Joint Pain Relief in the Fingers

How to Find Joint Pain Relief for Your Fingers

Finding joint pain relief for your fingers may not be as tough as you think.

Finger pain can range from mild to severe and from short-term to chronic; one thing is certain- finger pain can make it difficult to do daily activities like gripping a cup or tying your shoes.

Joint Pain Relief In Fingers

Finger pain can be in one finger or several fingers, in one hand or in both. The first step is to find out what is causing the pain.

Causes of joint pain in the finger(s)

There are many causes of joint pain in the finger(s)

  • Contact sports
  • Recreational activities such as skiing or tennis
  • Repetitive motions from using machinery or electronics
  • Fighting or punching
  • Injuries

Injuries include

  • Smashed fingers
  • Compartment syndrome – severe swelling and pressure in an area of muscles, nerves, and blood vessels
  • Mallet finger
  • Strains, sprains, bruises
  • Breaks or fractures
  • Dislocation
  • Cuts or puncture wounds
  • Trigger finger (stenosing tenosynovitis)   
  • Carpal tunnel
  • De Quervain’s tenosynovitis
  • Tumor
  • Dupuytren’s contracture
  • Raynaud phenomenon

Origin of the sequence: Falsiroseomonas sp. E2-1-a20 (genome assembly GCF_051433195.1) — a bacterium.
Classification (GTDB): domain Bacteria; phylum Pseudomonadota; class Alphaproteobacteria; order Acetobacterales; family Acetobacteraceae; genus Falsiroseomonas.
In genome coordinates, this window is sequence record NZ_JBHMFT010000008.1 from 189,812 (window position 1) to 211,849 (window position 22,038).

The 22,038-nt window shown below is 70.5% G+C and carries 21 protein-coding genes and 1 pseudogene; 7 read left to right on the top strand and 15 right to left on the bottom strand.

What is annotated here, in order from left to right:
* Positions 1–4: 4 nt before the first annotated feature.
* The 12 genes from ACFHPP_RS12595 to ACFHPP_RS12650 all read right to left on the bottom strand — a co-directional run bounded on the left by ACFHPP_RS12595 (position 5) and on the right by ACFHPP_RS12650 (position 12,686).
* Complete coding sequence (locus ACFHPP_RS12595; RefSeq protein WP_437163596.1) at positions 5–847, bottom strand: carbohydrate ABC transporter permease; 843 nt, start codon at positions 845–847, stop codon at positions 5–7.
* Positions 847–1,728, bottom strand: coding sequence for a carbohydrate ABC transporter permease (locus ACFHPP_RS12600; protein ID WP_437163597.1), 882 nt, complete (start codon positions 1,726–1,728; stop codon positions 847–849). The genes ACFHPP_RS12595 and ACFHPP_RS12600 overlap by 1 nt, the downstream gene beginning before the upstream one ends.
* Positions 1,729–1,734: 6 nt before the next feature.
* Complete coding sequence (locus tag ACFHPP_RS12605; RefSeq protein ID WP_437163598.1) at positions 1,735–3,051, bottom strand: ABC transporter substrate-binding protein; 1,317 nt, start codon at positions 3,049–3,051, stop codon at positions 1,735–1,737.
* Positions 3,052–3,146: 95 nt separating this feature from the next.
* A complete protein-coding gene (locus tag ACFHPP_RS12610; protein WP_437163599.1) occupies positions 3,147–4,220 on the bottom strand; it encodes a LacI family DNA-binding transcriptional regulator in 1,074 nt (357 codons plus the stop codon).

• Arthritis
  • Cysts


If you have finger pain, you may be experiencing one or more of the following symptoms:

  • Tenderness
  • Burning
  • Inflexibility
  • Lack of feeling
  • Prickling
  • Coldness
  • Puffiness
  • Skin color changes
  • Redness
  • Loss of motion
  • Deformity
  • Joint motion that is accompanied by grinding, clicking or cracking
  • Weakness
  • Bruising
  • Fingers that are bent in toward the palm

Some of these conditions are indicative of arthritis, some may indicate blood flow or nerve issues, and others may be signs of infection.

If you experiencing one or more of these symptoms, you should see your physician to get an accurate diagnosis for your finger joint pain and to obtain treatment.

Treatment of joint pain in the finger(s)

Treatment of pain in fingers will differ depending on the diagnosis; this is why it is important to see your physician for a proper diagnosis.

Treatment of trigger finger usually consists of steroid shots, a splint to keep the finger extended, and if the problem is severe enough, surgery.

Treatment for Dupuytren’s contracture usually consists of Xiaflex injections or surgery.

Other treatments for various finger pain problems are as follows:

  • Medications such as Ibuprofen and Acetaminophen
  • Anti-inflammatories such as Celebrex
  • Splints
  • Heat and cold
  • Cortisone injections
  • Reduction of repetitive activities
  • Exercise
  • Surgery

The treatments above may be able to be combined with homeopathic remedies, but speak with your doctor before incorporating them to be sure that there will be no interactions with prescription medications. Also, eat a balanced diet that emphasizes the intake of vitamins, minerals, and nutrients.

Homeopathic remedies for finger pain

There are several homeopathic remedies that can relieve or greatly reduce finger joint pain.

Essential oils for trigger finger can be used to reduce pain. Use the following essential oils: frankincense, lavender, peppermint, lemongrass, and/or nutmeg.